Posted on April 29th, 2011
I’ve been nattering on about brown bread lately. And I blame a guy whose last name is Zamboni.
It all began with the advent of nearly all of the episodes of No Reservations becoming available on Netflix. I’ve long indulged in the strange, heady pleasures of meta-food consumption–watching shows about food, while eating food, sometimes, occasionally when we’ve gone too long between vaccuums, while sitting on food. As a longtime watcher of the show, however, I’d pretty much exhausted all of the more exotic offerings that enable one to participate in that great cultural misappropriation that Jenn Mar chronicled here in her excellent Chicken Vindaloo piece. Which left me with our own country. And, invariably, with states within our own country that I know overly well, that I can’t quite believe are somehow newsworthy–it left me with Maine.
Maine–a state where you might live for 80 years, and still be considered an outsider by those who sprung from its pine-thatched loins at the dawn of recorded New England time, somewhere behind the first primitive woodshed, swaddled in plaid, somehow already clad in Bean boots. The rumors you’ve heard are true. You can’t get there from here, and, frankly, a lot of the locals just don’t want you to, because you’d ruin it.
And, oh, there is much to ruin. As I watched cameraman Zach Zamboni lead Tony Bourdain around the frozen north, shuffling him from the warm dark embrace of an oyster eatery to the frigid waters of the middle coast, I was rocketed back to my own Most Magical Vacation–a cabin on a nameless lake, in a Maine location that I cannot share, about which I will only say that we stayed with true natives, and we ate brown bread.
Brown bread. As an exiled daughter of New England, perched here in an office along the River in the Other Portland, just typing its name causes a roil of gastric juices to begin to rumble beneath my hoodie. Watching anyone try to describe it, as in that No Reservations episode, is to watch someone fail to convey that the results of that strange can alchemy are greater than the sum of its parts. You see the head-scratching–bread, boiled til done, in a can? Is there anything New Englanders won’t boil? (Answer: no) Brown bread, eaten with beans and salt pork or hot dogs, is the meal equivalent of the bright orange knit cap I inherited from my grandpa: patently not fashionable, unphotographable, but, instantly comforting. The deep molasses flavor, sweet, but not too sweet–the near-melting quality of the beans, the salt and snap of the hot dog–all of it combining to tell you that sure, winter is long, and the roads are bad, but you’ve got an entire pantry packed with bread in cans, so to hell with trying trying to impress anyone.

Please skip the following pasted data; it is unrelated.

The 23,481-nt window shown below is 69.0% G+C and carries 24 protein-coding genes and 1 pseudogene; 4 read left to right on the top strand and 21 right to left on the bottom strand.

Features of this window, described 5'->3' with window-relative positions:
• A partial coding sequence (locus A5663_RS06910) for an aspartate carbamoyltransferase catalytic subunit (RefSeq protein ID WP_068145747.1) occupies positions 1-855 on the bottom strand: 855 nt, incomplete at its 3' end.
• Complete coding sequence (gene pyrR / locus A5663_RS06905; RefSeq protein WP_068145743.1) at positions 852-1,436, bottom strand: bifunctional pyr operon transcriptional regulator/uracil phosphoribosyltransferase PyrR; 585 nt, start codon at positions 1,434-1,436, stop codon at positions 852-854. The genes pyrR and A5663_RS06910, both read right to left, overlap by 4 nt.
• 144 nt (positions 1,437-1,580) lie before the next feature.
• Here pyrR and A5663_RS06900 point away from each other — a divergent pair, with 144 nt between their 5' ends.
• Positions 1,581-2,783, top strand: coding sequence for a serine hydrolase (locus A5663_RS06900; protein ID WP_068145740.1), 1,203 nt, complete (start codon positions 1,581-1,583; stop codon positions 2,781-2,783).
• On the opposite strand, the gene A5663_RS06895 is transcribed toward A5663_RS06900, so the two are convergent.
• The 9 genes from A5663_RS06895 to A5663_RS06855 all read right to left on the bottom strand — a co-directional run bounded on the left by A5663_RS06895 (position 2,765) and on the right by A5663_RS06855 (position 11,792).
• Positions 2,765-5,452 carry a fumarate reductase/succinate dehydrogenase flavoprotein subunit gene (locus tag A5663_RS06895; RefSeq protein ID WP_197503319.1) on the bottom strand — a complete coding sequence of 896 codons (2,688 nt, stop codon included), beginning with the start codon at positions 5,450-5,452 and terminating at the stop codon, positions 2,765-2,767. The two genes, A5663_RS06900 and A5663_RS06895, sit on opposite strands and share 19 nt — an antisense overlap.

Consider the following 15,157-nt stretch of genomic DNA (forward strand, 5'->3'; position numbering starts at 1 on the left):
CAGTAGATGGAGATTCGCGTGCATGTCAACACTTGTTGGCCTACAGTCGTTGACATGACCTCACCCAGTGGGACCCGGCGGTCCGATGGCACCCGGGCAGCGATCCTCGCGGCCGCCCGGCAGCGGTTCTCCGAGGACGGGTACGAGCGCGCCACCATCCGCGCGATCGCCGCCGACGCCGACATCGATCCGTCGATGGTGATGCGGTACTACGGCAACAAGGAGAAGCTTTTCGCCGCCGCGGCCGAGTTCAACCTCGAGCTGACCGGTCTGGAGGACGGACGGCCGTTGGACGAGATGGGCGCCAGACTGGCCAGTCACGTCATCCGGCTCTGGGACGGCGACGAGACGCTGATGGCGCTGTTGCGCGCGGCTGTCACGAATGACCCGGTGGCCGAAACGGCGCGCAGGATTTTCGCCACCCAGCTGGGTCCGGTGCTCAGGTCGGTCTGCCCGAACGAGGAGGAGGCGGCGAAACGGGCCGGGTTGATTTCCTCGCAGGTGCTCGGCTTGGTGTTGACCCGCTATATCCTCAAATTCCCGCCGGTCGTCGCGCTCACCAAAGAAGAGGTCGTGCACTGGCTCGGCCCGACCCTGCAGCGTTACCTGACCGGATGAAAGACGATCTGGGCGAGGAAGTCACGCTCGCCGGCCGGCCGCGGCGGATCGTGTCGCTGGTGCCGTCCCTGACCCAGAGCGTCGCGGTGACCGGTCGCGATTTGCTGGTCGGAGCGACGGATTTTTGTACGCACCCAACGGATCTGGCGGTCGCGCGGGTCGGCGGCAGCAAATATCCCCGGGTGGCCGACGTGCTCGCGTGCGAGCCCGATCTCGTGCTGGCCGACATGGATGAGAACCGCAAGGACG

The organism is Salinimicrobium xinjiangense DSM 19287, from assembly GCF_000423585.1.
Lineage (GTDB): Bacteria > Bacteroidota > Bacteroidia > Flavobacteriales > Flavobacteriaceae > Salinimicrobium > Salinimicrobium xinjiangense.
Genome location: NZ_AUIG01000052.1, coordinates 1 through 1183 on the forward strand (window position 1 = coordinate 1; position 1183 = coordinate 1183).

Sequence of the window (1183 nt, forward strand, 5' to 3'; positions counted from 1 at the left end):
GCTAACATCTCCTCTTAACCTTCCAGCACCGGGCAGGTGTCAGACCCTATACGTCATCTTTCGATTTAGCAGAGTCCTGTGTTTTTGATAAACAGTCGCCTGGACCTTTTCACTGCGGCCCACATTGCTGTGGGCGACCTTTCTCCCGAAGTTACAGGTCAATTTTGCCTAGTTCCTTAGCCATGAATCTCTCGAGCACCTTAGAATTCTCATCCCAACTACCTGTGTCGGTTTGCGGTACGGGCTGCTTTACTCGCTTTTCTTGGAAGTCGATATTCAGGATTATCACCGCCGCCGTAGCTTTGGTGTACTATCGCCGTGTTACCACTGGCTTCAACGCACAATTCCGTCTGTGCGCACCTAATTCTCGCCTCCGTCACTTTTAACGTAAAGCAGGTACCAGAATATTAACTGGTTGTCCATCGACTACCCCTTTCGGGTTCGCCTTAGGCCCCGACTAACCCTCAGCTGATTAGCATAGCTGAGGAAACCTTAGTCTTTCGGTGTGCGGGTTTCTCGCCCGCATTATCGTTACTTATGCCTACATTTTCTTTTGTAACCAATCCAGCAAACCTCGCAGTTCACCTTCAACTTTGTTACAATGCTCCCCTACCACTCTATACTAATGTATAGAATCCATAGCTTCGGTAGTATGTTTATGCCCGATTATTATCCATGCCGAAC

And here, thick in the middle of spring, but, an Oregon spring where the days that are sunny have yet to outnumber those that are grey and chill, brown bread is just as effective in staving off the thought that soon your pasty winter skin will be on display in the open air, and perhaps you shouldn’t have cooked your way through the Au Pied de Cochon cookbook in March. Pull up a chair. Give someone the wrong directions to another location. Put on your orange knit hat. And eat this bread. It won’t make you a Mainer, but, it will let you in on at least one of the secrets of the other coast, and remind you why sometimes, it’s good to misappropriate memories from closer to home.
Brown Bread: (from my grandpa)
1 cup yellow corn meal
1 cup graham flour
1 cup rye flour
3/4 cup molasses
1 1/2 cups sour milk
1 tsp. soda
1 tsp. salt
(optional: 1 cup raisins, tossed with 2 to 3 tbs. flour)
Mix and sift dry ingredients, and stir in the remaining ingredients. Put rounds of greased paper in the bottom of one pound baking powder tins. Grease the sides of the tins and fill 2/3 full. Steam 2 1/2 hours. To steam, place the tins on a rack inside of a kettle (ed: sort of like a canning set-up). Add warm water to half the height of the mold. Cover the kettle, and let water come to a boil. Boil gently from 1 to 2 hours until well done. More water may have to be added from time to time.